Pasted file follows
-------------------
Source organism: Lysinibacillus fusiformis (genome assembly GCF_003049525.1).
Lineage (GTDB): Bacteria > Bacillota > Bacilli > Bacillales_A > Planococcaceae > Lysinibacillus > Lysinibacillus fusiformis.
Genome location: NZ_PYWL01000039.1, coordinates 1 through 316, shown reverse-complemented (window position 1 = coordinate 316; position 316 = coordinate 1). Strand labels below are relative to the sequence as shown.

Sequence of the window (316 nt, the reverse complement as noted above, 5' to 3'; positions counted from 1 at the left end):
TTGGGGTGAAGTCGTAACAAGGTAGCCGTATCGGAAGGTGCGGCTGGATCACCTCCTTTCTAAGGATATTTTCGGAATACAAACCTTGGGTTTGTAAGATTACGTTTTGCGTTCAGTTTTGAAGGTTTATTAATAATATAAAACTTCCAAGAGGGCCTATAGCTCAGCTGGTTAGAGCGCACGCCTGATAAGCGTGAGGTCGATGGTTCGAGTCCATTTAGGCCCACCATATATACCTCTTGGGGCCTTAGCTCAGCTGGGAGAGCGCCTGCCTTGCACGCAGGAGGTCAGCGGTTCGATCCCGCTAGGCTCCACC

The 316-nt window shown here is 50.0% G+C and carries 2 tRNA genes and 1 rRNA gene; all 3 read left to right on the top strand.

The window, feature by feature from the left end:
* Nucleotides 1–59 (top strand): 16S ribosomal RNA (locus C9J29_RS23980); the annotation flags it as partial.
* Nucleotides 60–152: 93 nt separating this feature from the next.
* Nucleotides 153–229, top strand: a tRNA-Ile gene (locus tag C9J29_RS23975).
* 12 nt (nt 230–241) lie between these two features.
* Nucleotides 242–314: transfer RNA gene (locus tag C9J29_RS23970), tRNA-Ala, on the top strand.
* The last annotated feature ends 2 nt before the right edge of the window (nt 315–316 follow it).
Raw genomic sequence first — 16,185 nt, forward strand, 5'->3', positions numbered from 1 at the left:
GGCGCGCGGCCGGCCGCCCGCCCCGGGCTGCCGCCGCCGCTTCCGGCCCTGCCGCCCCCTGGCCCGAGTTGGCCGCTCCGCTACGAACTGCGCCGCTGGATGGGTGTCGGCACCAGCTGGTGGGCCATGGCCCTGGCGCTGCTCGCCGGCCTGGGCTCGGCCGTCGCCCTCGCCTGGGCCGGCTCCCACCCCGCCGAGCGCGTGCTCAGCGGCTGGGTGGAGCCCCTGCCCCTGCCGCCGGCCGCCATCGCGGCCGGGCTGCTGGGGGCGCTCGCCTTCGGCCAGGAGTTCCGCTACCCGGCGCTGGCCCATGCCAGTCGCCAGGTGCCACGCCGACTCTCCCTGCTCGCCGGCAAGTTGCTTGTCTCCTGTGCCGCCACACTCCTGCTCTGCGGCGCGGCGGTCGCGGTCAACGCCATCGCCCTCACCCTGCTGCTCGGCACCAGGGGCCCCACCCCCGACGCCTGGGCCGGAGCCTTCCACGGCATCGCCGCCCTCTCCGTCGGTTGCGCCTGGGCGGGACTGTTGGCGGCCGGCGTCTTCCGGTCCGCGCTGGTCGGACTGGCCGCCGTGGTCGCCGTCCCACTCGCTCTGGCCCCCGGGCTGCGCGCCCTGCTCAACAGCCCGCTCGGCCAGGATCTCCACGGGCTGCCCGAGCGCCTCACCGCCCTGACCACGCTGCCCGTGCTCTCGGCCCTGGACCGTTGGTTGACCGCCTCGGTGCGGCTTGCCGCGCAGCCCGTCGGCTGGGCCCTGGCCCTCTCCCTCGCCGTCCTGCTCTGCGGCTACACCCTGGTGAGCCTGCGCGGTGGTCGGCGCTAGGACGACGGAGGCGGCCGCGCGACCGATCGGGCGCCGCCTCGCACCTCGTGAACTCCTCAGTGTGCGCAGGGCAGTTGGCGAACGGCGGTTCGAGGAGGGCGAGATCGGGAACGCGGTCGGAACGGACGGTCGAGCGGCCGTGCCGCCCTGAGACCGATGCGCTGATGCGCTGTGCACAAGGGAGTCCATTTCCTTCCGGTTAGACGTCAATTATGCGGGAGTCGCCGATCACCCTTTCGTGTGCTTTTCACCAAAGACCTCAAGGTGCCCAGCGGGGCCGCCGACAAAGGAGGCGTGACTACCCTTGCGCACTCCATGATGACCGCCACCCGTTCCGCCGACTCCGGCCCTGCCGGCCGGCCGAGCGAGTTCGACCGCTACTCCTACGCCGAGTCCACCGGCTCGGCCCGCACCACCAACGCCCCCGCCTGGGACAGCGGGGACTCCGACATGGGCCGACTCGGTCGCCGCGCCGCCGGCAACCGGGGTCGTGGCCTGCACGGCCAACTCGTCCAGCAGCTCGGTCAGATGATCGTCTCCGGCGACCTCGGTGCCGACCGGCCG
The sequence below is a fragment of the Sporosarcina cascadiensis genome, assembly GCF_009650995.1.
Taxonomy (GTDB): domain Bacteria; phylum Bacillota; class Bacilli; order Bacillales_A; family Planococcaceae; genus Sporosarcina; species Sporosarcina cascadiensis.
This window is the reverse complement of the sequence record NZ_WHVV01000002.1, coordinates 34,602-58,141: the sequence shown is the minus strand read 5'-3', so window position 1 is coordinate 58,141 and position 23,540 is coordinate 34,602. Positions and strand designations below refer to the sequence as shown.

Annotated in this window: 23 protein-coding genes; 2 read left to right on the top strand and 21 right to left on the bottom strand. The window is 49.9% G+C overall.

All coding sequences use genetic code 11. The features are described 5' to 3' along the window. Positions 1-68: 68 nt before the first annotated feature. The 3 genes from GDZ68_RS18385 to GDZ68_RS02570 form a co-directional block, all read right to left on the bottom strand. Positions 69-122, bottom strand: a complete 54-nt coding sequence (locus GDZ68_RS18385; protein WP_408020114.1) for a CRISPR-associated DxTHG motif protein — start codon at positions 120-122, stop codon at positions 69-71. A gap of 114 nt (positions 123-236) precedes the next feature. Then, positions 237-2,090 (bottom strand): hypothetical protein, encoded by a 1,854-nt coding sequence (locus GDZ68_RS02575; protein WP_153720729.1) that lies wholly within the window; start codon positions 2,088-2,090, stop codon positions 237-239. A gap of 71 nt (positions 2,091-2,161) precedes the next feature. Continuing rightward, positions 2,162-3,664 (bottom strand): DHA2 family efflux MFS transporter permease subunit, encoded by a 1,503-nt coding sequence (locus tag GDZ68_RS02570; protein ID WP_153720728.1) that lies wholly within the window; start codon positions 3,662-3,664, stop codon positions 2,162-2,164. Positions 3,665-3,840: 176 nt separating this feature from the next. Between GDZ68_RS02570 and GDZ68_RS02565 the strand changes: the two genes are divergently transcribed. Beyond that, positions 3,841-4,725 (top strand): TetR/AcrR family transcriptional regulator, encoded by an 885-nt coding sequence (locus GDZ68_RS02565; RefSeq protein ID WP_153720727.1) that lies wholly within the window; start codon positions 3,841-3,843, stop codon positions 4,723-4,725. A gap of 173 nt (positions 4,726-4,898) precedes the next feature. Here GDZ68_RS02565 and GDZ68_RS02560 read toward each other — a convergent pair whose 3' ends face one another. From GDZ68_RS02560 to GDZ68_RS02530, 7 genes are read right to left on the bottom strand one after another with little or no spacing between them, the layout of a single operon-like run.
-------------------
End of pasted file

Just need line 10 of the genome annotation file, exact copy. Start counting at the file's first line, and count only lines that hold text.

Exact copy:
* Nucleotides 153–229, top strand: a tRNA-Ile gene (locus tag C9J29_RS23975).